Washington, D.C. — Eastern Washington Congresswoman Cathy McMorris Rodgers (WA-05) delivered opening remarks at today’s Health Subcommittee legislative hearing responding to America’s opioid crisis. Specifically, the lawmakers discussed reauthorizing key portions of the SUPPORT Act, which Cathy helped pass and was signed into law in 2018.
The SUPPORT Act is the single largest congressional and bipartisan effort to tackle a drug epidemic in our nation’s history. It helped bolster treatment and recovery initiatives, improve prevention, protect communities, and fight synthetic drugs like fentanyl coming across our borders from China and Mexico.
Excerpts and highlights from her remarks below:
ADDRESSING THE OPIOID CRISIS
“Today we continue our work to address the opioid crisis.
“This Congress, this Committee has taken decisive actions to keep Americans safe from the threats of illegal drugs.
“We held two roundtables on the role that illicit fentanyl has played in driving up overdoses and poisonings.
“We had Biden administration officials testify on the crisis at the first health subcommittee hearing of this Congress.
“We held a field hearing in Pennsylvania, where we heard from local law enforcement and providers who are on the frontlines of responding to this crisis.
“And led on the HALT Fentanyl Act, which passed the House with a strong bipartisan vote.
“And now it’s time that we turn to strengthening the SUPPORT Act, Landmark legislation signed into law to bolster treatment and recovery initiatives, improve prevention, and fight fentanyl.”
COMMUNITIES IN NEED
“When this Committee led the way on the SUPPORT Act five years ago, there were about 70,000 overdose deaths per year, driven by prescription opioids and other narcotics, like heroin.
“Since then, even though Congress has appropriated more than $20 billion to states for the Substance Use Block Grant and the State Opioid Response Block Grant, the crisis has changed for the worse.
“The government-enforced COVID-19 lockdowns set millions of Americans—who were on the road to recovery—backwards.
“Additionally, the pandemic sent more people into despair, driving them to take up illicit drugs for the first time.
“We also saw a dramatic shift in the cause of overdoses, from prescription opioids to fentanyl poisonings and now other substances, like tranq.
“Together, this caused overdose deaths to spike to more than 100,000 deaths per year, more people than ever.
“In my home state, overdose deaths have increased by 108 percent since 2019. That is the second largest increase in the country.
“To save lives and give people hope, we must address the root causes of this crisis.
“We need to cut off the supply of illegal drugs and hold traffickers accountable.
“We need to better warn Americans and young people that any drug could be laced with fentanyl.
“We need to increase treatment options for people in need.
“And we need to help those in recovery stay on track and fully participate in their communities.”
SOLUTIONS FOR HOPE AND HEALING
“Many of our bills will build on what has worked to improve access to care.
“This includes the Protecting Moms and Infants Reauthorization Act, led by Representative Kim, to continue support for residential substance use disorder treatment services for pregnant and postpartum women.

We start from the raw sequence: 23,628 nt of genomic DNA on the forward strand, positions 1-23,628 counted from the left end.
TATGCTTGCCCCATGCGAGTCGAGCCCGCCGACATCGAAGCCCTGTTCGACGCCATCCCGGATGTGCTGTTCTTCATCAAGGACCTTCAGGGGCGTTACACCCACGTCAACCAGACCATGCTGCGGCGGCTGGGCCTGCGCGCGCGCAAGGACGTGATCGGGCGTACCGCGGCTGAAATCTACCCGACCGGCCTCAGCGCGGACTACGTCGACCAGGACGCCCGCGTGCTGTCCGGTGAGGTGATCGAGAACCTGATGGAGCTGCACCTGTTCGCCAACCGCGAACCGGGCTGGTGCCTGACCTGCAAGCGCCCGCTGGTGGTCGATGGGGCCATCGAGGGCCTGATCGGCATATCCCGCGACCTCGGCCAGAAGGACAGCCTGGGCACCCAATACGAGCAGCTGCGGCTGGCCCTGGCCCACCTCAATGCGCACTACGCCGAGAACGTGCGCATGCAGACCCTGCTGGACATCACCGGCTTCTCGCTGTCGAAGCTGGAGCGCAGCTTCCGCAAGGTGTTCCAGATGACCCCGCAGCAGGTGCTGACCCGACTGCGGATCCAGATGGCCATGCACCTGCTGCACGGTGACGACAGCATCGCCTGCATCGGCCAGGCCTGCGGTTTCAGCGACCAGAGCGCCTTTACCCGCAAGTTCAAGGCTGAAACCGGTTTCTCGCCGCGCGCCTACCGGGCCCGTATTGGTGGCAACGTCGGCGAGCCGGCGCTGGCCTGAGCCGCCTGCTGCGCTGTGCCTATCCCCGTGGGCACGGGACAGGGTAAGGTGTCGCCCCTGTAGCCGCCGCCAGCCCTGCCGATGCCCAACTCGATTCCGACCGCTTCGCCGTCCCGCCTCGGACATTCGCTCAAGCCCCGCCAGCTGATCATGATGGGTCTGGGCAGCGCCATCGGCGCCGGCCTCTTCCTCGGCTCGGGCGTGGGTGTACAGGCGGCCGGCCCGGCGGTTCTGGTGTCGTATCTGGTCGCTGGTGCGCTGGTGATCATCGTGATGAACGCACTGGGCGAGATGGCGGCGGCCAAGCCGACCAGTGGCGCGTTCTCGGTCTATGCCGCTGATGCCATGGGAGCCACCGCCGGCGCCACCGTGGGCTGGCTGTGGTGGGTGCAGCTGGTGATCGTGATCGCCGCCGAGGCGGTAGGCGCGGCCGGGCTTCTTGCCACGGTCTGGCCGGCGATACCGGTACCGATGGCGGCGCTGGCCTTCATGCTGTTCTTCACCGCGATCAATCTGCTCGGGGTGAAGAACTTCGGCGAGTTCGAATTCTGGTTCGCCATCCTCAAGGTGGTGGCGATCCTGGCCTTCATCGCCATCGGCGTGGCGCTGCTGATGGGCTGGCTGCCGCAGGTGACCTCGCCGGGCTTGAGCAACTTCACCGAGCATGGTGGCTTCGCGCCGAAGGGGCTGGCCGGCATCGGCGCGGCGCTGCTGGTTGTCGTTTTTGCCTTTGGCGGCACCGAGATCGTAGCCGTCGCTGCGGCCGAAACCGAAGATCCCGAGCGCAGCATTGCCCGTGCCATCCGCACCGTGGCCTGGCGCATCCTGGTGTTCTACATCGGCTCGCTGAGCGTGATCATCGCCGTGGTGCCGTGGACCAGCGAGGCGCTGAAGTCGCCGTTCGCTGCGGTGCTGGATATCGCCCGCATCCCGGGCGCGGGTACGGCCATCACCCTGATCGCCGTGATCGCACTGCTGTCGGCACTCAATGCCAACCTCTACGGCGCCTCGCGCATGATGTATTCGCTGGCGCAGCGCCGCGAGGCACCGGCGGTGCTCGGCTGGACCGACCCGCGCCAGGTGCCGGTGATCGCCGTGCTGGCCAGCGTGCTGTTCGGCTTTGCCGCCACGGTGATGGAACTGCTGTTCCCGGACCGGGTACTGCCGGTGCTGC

“The Safer Response Act, led by Representative D’Esposito, would continue support for training related to fentanyl and other illicit substances for first responders.
“The RECONNECTS Act, led by Representative Griffith, would continue support for the improvement of prescription drug monitoring programs and other innovative projects related to rapid response of controlled substance misuse and overdoses.
“I also believe it is important to permanently lift Medicaid’s IMD Exclusion, so we do not arbitrarily limit access to care for those that need it most.
“Advocates from every level of state and local government, as well as key associations that represent people with substance use disorder and mental health needs support lifting the IMD Exclusion as well.
“These supporters recognize that when a patient needs help and is ready to seek treatment, we should not be denying them support at a level of care that works best for them.
“It is time to end this prohibition once and for all.
“Before I close, I’d like to note my concerns on the Reentry Act and the Due Process Continuity of Care Act.
“I support the goal of ensuring that people who are incarcerated have the tools to safely re-enter their communities and get the care that they need.
“This is why I supported policies from Congressman Hudson last year that helped children who are incarcerated receive necessary treatments.
“However, I have reservations about the bills in their current forms and believe that we need to know first what barriers exist for states, localities, and the Bureau of Prisons from providing care, which they’re all currently required to do, instead of further expanding Medicaid and shifting costs to the federal government.”
RESCUING PEOPLE FROM DESPAIR
“Overall, I want to thank all my colleagues who are leading on solutions today.
“This crisis has hit every community.
“We all know people and families who need to be rescued from despair.
“For them, we must keep working together to ensure these solutions provide the support and tools people need to find meaning, purpose, and the chance for a better life.
“That is how we can help restore hope and healing across America and build a brighter future for all.”